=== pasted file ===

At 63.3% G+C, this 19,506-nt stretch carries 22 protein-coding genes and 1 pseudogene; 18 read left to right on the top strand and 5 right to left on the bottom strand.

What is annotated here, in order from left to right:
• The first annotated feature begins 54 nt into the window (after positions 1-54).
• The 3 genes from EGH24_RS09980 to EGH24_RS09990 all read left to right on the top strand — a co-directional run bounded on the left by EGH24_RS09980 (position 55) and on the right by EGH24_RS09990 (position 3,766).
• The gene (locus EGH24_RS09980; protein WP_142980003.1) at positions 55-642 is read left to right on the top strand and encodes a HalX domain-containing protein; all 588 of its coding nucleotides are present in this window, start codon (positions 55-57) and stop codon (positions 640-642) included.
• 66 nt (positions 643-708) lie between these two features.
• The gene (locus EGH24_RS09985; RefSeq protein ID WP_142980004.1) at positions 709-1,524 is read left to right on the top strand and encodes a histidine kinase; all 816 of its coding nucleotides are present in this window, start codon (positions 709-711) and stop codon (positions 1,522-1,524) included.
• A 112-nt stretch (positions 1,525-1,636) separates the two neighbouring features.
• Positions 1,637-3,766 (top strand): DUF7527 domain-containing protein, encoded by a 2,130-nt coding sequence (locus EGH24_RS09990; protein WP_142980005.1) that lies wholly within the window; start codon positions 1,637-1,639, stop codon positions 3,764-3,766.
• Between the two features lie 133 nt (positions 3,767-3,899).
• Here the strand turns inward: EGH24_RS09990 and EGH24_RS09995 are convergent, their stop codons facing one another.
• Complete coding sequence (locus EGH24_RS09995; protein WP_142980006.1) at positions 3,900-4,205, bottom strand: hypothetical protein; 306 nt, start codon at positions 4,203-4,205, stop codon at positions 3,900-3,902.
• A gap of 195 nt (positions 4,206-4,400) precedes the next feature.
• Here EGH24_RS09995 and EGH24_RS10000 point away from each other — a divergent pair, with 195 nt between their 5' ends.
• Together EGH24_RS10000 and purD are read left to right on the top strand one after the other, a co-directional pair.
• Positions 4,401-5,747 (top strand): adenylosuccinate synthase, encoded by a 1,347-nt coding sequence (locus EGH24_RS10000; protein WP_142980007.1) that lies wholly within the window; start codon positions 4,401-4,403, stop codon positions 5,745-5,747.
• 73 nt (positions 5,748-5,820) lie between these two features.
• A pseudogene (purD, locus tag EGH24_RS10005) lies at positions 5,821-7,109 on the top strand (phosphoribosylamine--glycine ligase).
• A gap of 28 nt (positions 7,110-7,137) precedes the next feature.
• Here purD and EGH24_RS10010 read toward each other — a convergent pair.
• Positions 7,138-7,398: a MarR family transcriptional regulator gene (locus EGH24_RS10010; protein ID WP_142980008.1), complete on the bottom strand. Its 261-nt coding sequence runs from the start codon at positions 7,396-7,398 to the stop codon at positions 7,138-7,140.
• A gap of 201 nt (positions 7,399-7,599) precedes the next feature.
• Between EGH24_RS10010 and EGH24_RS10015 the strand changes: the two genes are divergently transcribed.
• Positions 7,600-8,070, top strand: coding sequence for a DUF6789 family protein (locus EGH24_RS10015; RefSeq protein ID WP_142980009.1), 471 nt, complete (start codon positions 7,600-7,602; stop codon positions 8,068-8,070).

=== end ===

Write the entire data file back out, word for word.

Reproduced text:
At 63.3% G+C, this 19,506-nt stretch carries 22 protein-coding genes and 1 pseudogene; 18 read left to right on the top strand and 5 right to left on the bottom strand.

What is annotated here, in order from left to right:
• The first annotated feature begins 54 nt into the window (after positions 1-54).
• The 3 genes from EGH24_RS09980 to EGH24_RS09990 all read left to right on the top strand — a co-directional run bounded on the left by EGH24_RS09980 (position 55) and on the right by EGH24_RS09990 (position 3,766).
• The gene (locus EGH24_RS09980; protein WP_142980003.1) at positions 55-642 is read left to right on the top strand and encodes a HalX domain-containing protein; all 588 of its coding nucleotides are present in this window, start codon (positions 55-57) and stop codon (positions 640-642) included.
• 66 nt (positions 643-708) lie between these two features.
• The gene (locus EGH24_RS09985; RefSeq protein ID WP_142980004.1) at positions 709-1,524 is read left to right on the top strand and encodes a histidine kinase; all 816 of its coding nucleotides are present in this window, start codon (positions 709-711) and stop codon (positions 1,522-1,524) included.
• A 112-nt stretch (positions 1,525-1,636) separates the two neighbouring features.
• Positions 1,637-3,766 (top strand): DUF7527 domain-containing protein, encoded by a 2,130-nt coding sequence (locus EGH24_RS09990; protein WP_142980005.1) that lies wholly within the window; start codon positions 1,637-1,639, stop codon positions 3,764-3,766.
• Between the two features lie 133 nt (positions 3,767-3,899).
• Here the strand turns inward: EGH24_RS09990 and EGH24_RS09995 are convergent, their stop codons facing one another.
• Complete coding sequence (locus EGH24_RS09995; protein WP_142980006.1) at positions 3,900-4,205, bottom strand: hypothetical protein; 306 nt, start codon at positions 4,203-4,205, stop codon at positions 3,900-3,902.
• A gap of 195 nt (positions 4,206-4,400) precedes the next feature.
• Here EGH24_RS09995 and EGH24_RS10000 point away from each other — a divergent pair, with 195 nt between their 5' ends.
• Together EGH24_RS10000 and purD are read left to right on the top strand one after the other, a co-directional pair.
• Positions 4,401-5,747 (top strand): adenylosuccinate synthase, encoded by a 1,347-nt coding sequence (locus EGH24_RS10000; protein WP_142980007.1) that lies wholly within the window; start codon positions 4,401-4,403, stop codon positions 5,745-5,747.
• 73 nt (positions 5,748-5,820) lie between these two features.
• A pseudogene (purD, locus tag EGH24_RS10005) lies at positions 5,821-7,109 on the top strand (phosphoribosylamine--glycine ligase).
• A gap of 28 nt (positions 7,110-7,137) precedes the next feature.
• Here purD and EGH24_RS10010 read toward each other — a convergent pair.
• Positions 7,138-7,398: a MarR family transcriptional regulator gene (locus EGH24_RS10010; protein ID WP_142980008.1), complete on the bottom strand. Its 261-nt coding sequence runs from the start codon at positions 7,396-7,398 to the stop codon at positions 7,138-7,140.
• A gap of 201 nt (positions 7,399-7,599) precedes the next feature.
• Between EGH24_RS10010 and EGH24_RS10015 the strand changes: the two genes are divergently transcribed.
• Positions 7,600-8,070, top strand: coding sequence for a DUF6789 family protein (locus EGH24_RS10015; RefSeq protein ID WP_142980009.1), 471 nt, complete (start codon positions 7,600-7,602; stop codon positions 8,068-8,070).